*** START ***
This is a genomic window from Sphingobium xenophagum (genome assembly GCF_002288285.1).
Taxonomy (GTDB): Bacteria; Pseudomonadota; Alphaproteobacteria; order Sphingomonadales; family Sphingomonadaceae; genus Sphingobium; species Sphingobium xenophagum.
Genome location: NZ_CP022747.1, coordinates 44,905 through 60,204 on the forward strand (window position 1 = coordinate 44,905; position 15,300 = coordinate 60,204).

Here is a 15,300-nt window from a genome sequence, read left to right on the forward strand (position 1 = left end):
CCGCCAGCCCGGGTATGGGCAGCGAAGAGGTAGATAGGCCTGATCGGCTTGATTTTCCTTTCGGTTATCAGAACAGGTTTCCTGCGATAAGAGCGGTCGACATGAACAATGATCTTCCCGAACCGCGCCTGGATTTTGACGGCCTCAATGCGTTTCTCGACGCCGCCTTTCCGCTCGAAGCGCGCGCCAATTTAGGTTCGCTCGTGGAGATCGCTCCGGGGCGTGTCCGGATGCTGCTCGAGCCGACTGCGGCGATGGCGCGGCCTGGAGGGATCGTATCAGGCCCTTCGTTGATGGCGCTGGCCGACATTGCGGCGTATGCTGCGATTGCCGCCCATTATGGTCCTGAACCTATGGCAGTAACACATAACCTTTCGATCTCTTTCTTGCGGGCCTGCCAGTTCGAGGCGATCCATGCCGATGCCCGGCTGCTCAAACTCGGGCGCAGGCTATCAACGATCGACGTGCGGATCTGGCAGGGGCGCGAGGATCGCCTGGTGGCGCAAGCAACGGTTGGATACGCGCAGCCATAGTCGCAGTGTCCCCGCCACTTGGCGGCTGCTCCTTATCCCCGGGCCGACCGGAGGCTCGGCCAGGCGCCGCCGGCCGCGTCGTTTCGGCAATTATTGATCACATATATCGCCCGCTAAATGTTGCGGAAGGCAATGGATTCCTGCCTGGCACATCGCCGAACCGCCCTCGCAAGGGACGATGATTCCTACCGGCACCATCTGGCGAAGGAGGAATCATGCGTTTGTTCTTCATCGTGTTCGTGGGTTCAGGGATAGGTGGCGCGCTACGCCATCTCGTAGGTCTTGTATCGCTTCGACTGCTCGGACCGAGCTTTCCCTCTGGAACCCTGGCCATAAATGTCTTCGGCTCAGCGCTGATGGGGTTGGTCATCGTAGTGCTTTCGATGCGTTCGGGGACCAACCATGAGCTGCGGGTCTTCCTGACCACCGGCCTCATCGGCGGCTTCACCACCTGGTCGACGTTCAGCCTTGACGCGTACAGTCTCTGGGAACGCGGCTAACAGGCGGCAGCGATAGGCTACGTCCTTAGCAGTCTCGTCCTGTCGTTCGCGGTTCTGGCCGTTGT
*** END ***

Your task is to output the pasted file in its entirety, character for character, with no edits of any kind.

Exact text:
This is a genomic window from Sphingobium xenophagum (genome assembly GCF_002288285.1).
Taxonomy (GTDB): Bacteria; Pseudomonadota; Alphaproteobacteria; order Sphingomonadales; family Sphingomonadaceae; genus Sphingobium; species Sphingobium xenophagum.
Genome location: NZ_CP022747.1, coordinates 44,905 through 60,204 on the forward strand (window position 1 = coordinate 44,905; position 15,300 = coordinate 60,204).

Here is a 15,300-nt window from a genome sequence, read left to right on the forward strand (position 1 = left end):
CCGCCAGCCCGGGTATGGGCAGCGAAGAGGTAGATAGGCCTGATCGGCTTGATTTTCCTTTCGGTTATCAGAACAGGTTTCCTGCGATAAGAGCGGTCGACATGAACAATGATCTTCCCGAACCGCGCCTGGATTTTGACGGCCTCAATGCGTTTCTCGACGCCGCCTTTCCGCTCGAAGCGCGCGCCAATTTAGGTTCGCTCGTGGAGATCGCTCCGGGGCGTGTCCGGATGCTGCTCGAGCCGACTGCGGCGATGGCGCGGCCTGGAGGGATCGTATCAGGCCCTTCGTTGATGGCGCTGGCCGACATTGCGGCGTATGCTGCGATTGCCGCCCATTATGGTCCTGAACCTATGGCAGTAACACATAACCTTTCGATCTCTTTCTTGCGGGCCTGCCAGTTCGAGGCGATCCATGCCGATGCCCGGCTGCTCAAACTCGGGCGCAGGCTATCAACGATCGACGTGCGGATCTGGCAGGGGCGCGAGGATCGCCTGGTGGCGCAAGCAACGGTTGGATACGCGCAGCCATAGTCGCAGTGTCCCCGCCACTTGGCGGCTGCTCCTTATCCCCGGGCCGACCGGAGGCTCGGCCAGGCGCCGCCGGCCGCGTCGTTTCGGCAATTATTGATCACATATATCGCCCGCTAAATGTTGCGGAAGGCAATGGATTCCTGCCTGGCACATCGCCGAACCGCCCTCGCAAGGGACGATGATTCCTACCGGCACCATCTGGCGAAGGAGGAATCATGCGTTTGTTCTTCATCGTGTTCGTGGGTTCAGGGATAGGTGGCGCGCTACGCCATCTCGTAGGTCTTGTATCGCTTCGACTGCTCGGACCGAGCTTTCCCTCTGGAACCCTGGCCATAAATGTCTTCGGCTCAGCGCTGATGGGGTTGGTCATCGTAGTGCTTTCGATGCGTTCGGGGACCAACCATGAGCTGCGGGTCTTCCTGACCACCGGCCTCATCGGCGGCTTCACCACCTGGTCGACGTTCAGCCTTGACGCGTACAGTCTCTGGGAACGCGGCTAACAGGCGGCAGCGATAGGCTACGTCCTTAGCAGTCTCGTCCTGTCGTTCGCGGTTCTGGCCGTTGT